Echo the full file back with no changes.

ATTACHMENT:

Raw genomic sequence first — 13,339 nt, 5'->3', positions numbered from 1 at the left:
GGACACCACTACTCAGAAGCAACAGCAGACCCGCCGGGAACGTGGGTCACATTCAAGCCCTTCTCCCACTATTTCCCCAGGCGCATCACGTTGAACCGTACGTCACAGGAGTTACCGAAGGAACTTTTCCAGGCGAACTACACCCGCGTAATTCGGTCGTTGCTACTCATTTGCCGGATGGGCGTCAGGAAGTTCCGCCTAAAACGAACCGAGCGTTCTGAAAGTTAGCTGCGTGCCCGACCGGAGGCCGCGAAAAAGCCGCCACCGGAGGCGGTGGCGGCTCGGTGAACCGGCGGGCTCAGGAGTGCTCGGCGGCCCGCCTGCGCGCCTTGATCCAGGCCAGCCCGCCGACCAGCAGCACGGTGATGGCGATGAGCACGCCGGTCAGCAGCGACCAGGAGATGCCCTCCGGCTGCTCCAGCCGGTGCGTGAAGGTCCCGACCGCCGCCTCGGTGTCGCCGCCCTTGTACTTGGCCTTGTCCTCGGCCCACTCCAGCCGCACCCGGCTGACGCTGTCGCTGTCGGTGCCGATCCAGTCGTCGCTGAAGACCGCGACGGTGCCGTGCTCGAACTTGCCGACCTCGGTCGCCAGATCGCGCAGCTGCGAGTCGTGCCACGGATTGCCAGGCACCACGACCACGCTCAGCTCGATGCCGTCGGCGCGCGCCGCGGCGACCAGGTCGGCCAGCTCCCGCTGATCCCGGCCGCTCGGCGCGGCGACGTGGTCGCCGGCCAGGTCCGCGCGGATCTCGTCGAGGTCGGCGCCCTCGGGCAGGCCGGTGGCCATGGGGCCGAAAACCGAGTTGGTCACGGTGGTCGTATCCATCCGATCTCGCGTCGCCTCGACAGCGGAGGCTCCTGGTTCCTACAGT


Raw genomic sequence first — 13,339 nt, 5'->3', positions numbered from 1 at the left:
GGACACCACTACTCAGAAGCAACAGCAGACCCGCCGGGAACGTGGGTCACATTCAAGCCCTTCTCCCACTATTTCCCCAGGCGCATCACGTTGAACCGTACGTCACAGGAGTTACCGAAGGAACTTTTCCAGGCGAACTACACCCGCGTAATTCGGTCGTTGCTACTCATTTGCCGGATGGGCGTCAGGAAGTTCCGCCTAAAACGAACCGAGCGTTCTGAAAGTTAGCTGCGTGCCCGACCGGAGGCCGCGAAAAAGCCGCCACCGGAGGCGGTGGCGGCTCGGTGAACCGGCGGGCTCAGGAGTGCTCGGCGGCCCGCCTGCGCGCCTTGATCCAGGCCAGCCCGCCGACCAGCAGCACGGTGATGGCGATGAGCACGCCGGTCAGCAGCGACCAGGAGATGCCCTCCGGCTGCTCCAGCCGGTGCGTGAAGGTCCCGACCGCCGCCTCGGTGTCGCCGCCCTTGTACTTGGCCTTGTCCTCGGCCCACTCCAGCCGCACCCGGCTGACGCTGTCGCTGTCGGTGCCGATCCAGTCGTCGCTGAAGACCGCGACGGTGCCGTGCTCGAACTTGCCGACCTCGGTCGCCAGATCGCGCAGCTGCGAGTCGTGCCACGGATTGCCAGGCACCACGACCACGCTCAGCTCGATGCCGTCGGCGCGCGCCGCGGCGACCAGGTCGGCCAGCTCCCGCTGATCCCGGCCGCTCGGCGCGGCGACGTGGTCGCCGGCCAGGTCCGCGCGGATCTCGTCGAGGTCGGCGCCCTCGGGCAGGCCGGTGGCCATGGGGCCGAAAACCGAGTTGGTCACGGTGGTCGTATCCATCCGATCTCGCGTCGCCTCGACAGCGGAGGCTCCTGGTTCCTACAGT